DC output line 32, from rectifier 30, is also connected, through switch SW3, to an electrical resistance heater 64, preferably a self regulating positive temperature coefficient (PTC) of resistivity heater which serves as a supplemental compartment heater. For example, a suitable heater is shown and described in U.S. Pat. No. 4,264,888 and comprises a ceramic material such as lanthanum doped barium titanate or the like in which the material is adapted to display a sharp, anomalous increase in resistivity when heated to a preselected temperature. The heater is formed with a plurality of parallely extending passages through which air to be heated is directed. If desired, a control circuit 66 can be employed with the system to accept appropriate inputs, such as manual start switch, water temperature and so on and provide appropriate outputs such as idle speed control, fan speed control, switch SW1, SW2 and SW3 on-off switching.
The above system provides a number of opertional modes depending on the switch positions which are illustrated in the following Table 1.
TABLE 1__________________________________________________________________________OPERATION MODES SWITCH POSITIONSOPERATION SWITCHES VOLTAGES RECMODES 1 2 3 Va Vb Vc Vd Ve 1 2 3__________________________________________________________________________FULL POWER TO THE O C O 3 PH VDC 3 PH 3 PH VDC OFF ON ONHEATED WINDSHIELD 32 V 32 V 75 V 14 V 14 VFULL POWER TO THE O O C 3 PH VDC 3 PH 3 PH VDC ON OFF ONPTC CAR HEATER 32 V 32 V 75 V 14 V 14 VLOW POWER TO THE C C O 3 PH VDC 3 PH 3 PH VDC ON ON OFFHEATED WINDSHIELD 14 V 14 V 32 V 6 V 14 VNORMAL VEHICLE C O O 3 PH VDC 3 PH 3 PH VDC ON OFF OFFOPERATION AT 14 VDC 14 V 14 V 32 V 6 V 14 V__________________________________________________________________________
The above values are based on a 2.3 to 1 step up a 2.3 to 1 step down transformer 38 and are approximated rectified DC equivalent value. For example, where 3PH 32 V is indicated in the table it implies 3 phase AC voltage approximately equivalent to 32 VDC after rectification. It should be noted that values of transformer ratios, voltages and the like may be optimized as desired. With switch SW1 open the 14 VDC voltage to the car loads is provided through the 2.3 to 1 step down transformer 38b and rectifier 56. This means that with switch SW1 open, alternator 12 will operate at 32 volts in the high power output of its voltage current curves (FIG. 2). In this mode, higher power can be provided to the windshield heater 49 (e.g. at 75 volts) or the PTC supplemental heater 64 (e.g. at 32 volts) as long as alternator speed is high enough.
When switch SW1 is closed, alternator 12 will operate normally at 14 volt nominal output. Under this condition, a keep-warm (lower power to the windshield heater 49) feature is provided in which the 14 volts is stepped up to 32 volts by closing switch SW2 while switch SW1 is closed. When switch SW1 is closed, step down transformer 38b provides such a low voltage (e.g. 6 VAC 3 phase) to rectifier 56 as to shut it off with all 14 volt power to the car loads coming through rectifier 30.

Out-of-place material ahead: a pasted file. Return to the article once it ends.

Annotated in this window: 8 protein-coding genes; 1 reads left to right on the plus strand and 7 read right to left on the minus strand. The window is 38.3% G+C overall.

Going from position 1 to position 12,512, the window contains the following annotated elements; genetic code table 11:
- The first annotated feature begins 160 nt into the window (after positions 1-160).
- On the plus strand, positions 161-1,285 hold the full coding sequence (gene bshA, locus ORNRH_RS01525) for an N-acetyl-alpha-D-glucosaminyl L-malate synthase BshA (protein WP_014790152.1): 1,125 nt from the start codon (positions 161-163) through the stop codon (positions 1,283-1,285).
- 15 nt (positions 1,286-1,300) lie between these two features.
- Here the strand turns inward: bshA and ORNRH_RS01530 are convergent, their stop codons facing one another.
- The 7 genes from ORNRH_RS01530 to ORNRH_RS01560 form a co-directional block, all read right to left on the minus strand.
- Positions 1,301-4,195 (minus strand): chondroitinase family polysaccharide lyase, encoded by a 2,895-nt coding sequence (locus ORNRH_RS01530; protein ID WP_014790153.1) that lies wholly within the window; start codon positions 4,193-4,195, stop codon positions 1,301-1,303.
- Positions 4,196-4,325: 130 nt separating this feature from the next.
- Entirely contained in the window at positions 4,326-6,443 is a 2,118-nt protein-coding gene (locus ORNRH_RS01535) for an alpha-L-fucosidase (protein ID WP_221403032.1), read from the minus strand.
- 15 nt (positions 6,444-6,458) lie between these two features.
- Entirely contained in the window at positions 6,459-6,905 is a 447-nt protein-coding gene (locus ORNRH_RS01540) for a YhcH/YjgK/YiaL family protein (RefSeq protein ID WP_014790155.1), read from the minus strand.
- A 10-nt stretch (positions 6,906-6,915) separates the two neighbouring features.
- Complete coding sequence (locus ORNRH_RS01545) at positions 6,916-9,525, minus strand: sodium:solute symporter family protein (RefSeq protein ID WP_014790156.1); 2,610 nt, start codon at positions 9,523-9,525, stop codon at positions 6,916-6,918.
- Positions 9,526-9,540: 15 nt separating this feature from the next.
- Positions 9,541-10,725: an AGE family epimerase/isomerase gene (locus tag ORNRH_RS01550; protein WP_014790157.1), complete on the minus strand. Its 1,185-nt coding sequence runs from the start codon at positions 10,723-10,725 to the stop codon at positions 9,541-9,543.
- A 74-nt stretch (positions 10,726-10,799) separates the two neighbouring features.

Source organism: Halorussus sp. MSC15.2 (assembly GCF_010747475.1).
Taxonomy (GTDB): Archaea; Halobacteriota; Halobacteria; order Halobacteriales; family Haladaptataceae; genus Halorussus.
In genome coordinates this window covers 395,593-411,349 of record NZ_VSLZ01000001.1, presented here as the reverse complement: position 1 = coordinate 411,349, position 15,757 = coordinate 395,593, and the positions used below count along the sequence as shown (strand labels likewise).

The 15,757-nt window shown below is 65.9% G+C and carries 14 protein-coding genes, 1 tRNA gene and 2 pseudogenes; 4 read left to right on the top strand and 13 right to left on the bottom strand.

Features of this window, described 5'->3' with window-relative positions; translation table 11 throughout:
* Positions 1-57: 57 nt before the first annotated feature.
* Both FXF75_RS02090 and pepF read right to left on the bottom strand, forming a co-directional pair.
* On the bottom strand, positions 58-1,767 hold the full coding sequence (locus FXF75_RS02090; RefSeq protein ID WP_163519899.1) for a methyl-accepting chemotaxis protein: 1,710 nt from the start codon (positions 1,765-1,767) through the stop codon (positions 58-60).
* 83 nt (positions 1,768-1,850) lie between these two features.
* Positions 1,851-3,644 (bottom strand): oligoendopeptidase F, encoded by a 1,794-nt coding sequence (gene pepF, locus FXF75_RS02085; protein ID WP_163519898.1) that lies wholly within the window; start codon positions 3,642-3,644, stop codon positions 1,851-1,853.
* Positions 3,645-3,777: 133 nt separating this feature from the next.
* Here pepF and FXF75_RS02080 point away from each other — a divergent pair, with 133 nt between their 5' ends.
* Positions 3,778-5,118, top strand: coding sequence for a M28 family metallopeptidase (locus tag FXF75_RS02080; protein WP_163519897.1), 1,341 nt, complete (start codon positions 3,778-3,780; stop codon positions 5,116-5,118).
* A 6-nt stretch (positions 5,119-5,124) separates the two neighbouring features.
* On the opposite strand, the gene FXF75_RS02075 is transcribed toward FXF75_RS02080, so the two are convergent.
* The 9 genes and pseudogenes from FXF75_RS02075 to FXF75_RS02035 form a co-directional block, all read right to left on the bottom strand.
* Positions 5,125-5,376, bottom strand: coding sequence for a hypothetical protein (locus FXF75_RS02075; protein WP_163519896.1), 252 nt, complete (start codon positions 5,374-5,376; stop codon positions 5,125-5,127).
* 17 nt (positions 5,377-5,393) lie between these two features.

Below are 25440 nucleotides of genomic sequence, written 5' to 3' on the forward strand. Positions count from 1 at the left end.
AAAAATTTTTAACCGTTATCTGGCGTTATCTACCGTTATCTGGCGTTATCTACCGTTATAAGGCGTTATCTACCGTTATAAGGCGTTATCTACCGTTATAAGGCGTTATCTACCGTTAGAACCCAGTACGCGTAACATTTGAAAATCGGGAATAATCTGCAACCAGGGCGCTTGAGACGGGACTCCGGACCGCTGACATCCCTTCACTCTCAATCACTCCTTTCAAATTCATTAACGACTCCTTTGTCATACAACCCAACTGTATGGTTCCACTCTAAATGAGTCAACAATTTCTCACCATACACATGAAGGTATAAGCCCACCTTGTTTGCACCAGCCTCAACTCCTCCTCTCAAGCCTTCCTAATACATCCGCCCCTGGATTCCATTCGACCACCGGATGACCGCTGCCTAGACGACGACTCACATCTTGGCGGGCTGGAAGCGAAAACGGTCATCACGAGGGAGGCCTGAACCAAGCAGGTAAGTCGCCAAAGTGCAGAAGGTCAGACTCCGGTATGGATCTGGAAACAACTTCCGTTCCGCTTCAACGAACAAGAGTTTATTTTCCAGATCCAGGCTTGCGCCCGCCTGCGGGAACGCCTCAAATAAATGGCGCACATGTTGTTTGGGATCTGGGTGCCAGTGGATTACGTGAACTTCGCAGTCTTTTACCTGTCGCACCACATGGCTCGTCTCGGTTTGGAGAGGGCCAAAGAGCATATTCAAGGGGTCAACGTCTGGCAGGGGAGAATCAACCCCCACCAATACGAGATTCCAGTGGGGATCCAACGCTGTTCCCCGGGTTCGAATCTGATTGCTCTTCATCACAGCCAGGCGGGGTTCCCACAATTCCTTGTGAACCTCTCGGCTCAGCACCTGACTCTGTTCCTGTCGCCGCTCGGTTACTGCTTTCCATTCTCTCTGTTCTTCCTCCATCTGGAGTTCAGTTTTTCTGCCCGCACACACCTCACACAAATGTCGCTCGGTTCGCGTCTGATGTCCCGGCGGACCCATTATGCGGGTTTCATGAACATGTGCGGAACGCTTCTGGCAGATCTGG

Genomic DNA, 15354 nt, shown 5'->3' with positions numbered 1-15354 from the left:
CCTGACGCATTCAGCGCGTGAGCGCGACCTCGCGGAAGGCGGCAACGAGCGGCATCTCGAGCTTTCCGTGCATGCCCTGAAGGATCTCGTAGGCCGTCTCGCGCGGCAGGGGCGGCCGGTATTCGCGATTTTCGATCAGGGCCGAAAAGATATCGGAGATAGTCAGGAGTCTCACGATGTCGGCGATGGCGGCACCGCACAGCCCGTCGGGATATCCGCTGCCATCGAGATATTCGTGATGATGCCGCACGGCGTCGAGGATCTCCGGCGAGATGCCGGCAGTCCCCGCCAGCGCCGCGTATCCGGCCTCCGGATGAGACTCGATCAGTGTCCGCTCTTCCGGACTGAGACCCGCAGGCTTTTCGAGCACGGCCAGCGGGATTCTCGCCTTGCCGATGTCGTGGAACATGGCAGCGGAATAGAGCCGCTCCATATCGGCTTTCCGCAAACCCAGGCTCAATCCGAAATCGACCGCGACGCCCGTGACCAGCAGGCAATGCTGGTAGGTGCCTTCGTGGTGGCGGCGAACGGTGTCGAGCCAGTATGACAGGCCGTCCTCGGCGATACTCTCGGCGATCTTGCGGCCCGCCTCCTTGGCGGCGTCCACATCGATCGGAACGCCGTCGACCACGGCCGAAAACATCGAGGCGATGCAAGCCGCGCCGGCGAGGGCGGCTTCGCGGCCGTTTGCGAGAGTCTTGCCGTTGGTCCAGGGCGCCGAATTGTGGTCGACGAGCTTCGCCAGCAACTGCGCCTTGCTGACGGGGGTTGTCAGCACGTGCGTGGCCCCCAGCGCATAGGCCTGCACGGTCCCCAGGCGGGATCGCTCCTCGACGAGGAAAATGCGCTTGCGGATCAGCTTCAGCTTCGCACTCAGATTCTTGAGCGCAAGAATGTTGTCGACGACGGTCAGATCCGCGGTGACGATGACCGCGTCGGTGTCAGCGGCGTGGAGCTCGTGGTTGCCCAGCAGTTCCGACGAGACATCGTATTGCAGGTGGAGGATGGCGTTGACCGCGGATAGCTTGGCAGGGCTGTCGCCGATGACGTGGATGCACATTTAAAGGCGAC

Switches SW1, SW2 and SW3 can be relays driven by commands from control circuit 66 and can be switched under no load conditions through a command sequence that turns off the alternator field voltage 26 momentarily. Control circuit 66, as mentioned above can accept various inputs including manual start switch, water temperature and so on and provide appropriate outputs including idle speed control, fan speed control, on-off switching of switches SW1, SW2, SW3.
A system made in accordance with the invention can provide 2000 watts to the compartment and/or windshield heater while providing 1000 watts to 14 DC car loads as long as the alternator RPM is maintained. Advantageously, failure of switch SW1 open or close still allows normal 14 volt supply to the car loads thereby avoiding draining of the battery, again as long as suitable alternator speed in maintained.
Although the heaters 49 and 64 are shown connected to ground, it will be understood that, if desired, they could have a positive and negative DC hook up using a two wire input. Further it will be realized that appropriate capacitive protection would be provided for the several components shown in the circuit.
It should be understood that although the preferred embodiment of the novel and improved alternator system has been described in detail for illustrating the invention, it is the intention to include all modifications and equivalents of the described embodiment falling within the scope of the appended claim.
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|U.S. Classification||322/8, 219/202, 322/90|
|International Classification||B60J1/20, H02P9/14, H02J7/14, H02P9/00, B60L1/02, G05D23/24|
|Cooperative Classification||H02J7/1438, G05D23/2401, B60L1/02, B60L2220/14|
|European Classification||B60L1/02, H02J7/14E, G05D23/24A|
|Dec 14, 1988||AS||Assignment|
Owner name: TEXAS INSTRUMENTS INCORPORATED, 34 FOREST STREET,
Free format text: ASSIGNMENT OF ASSIGNORS INTEREST.;ASSIGNOR:BERG, PETER G.;REEL/FRAME:004986/0562
Effective date: 19871214
Owner name: TEXAS INSTRUMENTS INCORPORATED, A CORP. OF DE., MA
Free format text: ASSIGNMENT OF ASSIGNORS INTEREST;ASSIGNOR:BERG, PETER G.;REEL/FRAME:004986/0562
Effective date: 19871214
|Sep 20, 1993||FPAY||Fee payment|
Year of fee payment: 4
|Sep 18, 1997||FPAY||Fee payment|
Year of fee payment: 8
|Dec 28, 2001||FPAY||Fee payment|
Year of fee payment: 12